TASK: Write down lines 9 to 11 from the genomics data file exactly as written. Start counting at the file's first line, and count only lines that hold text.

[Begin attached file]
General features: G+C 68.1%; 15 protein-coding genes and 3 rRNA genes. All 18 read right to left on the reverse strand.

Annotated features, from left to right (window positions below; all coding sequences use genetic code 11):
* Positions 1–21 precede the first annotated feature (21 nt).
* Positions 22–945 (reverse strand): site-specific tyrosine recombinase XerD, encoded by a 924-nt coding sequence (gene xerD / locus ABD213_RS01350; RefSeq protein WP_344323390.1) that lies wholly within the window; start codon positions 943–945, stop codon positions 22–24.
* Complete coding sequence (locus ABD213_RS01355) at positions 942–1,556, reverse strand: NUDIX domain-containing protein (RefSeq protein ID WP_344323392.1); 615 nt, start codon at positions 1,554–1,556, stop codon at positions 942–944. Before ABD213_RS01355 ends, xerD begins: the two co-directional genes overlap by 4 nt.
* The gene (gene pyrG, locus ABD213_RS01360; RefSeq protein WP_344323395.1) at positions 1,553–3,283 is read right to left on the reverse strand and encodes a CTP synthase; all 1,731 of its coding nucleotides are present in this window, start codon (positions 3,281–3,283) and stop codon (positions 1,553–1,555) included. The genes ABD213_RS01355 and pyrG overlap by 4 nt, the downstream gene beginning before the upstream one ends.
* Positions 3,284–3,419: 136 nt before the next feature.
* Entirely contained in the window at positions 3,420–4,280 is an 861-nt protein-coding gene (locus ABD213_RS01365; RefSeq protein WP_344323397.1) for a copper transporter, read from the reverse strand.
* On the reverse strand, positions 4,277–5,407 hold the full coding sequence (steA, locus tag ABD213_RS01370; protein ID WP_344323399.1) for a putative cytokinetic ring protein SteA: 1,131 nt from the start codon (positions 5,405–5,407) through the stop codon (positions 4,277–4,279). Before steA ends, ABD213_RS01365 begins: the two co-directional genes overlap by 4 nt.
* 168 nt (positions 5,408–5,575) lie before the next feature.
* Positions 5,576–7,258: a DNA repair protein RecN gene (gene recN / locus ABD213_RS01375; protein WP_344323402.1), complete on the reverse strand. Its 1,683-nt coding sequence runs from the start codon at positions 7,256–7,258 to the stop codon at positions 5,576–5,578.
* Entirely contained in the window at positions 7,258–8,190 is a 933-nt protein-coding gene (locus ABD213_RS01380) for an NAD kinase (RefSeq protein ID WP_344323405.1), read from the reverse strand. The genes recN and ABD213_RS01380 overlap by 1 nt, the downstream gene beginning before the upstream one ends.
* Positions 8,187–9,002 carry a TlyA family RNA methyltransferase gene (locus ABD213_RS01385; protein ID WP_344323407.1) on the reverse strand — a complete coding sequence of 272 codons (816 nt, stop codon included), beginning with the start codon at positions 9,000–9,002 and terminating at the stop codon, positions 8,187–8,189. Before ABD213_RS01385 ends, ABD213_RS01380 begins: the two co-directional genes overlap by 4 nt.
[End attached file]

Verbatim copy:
* On the reverse strand, positions 4,277–5,407 hold the full coding sequence (steA, locus tag ABD213_RS01370; protein ID WP_344323399.1) for a putative cytokinetic ring protein SteA: 1,131 nt from the start codon (positions 5,405–5,407) through the stop codon (positions 4,277–4,279). Before steA ends, ABD213_RS01365 begins: the two co-directional genes overlap by 4 nt.
* 168 nt (positions 5,408–5,575) lie before the next feature.
* Positions 5,576–7,258: a DNA repair protein RecN gene (gene recN / locus ABD213_RS01375; protein WP_344323402.1), complete on the reverse strand. Its 1,683-nt coding sequence runs from the start codon at positions 7,256–7,258 to the stop codon at positions 5,576–5,578.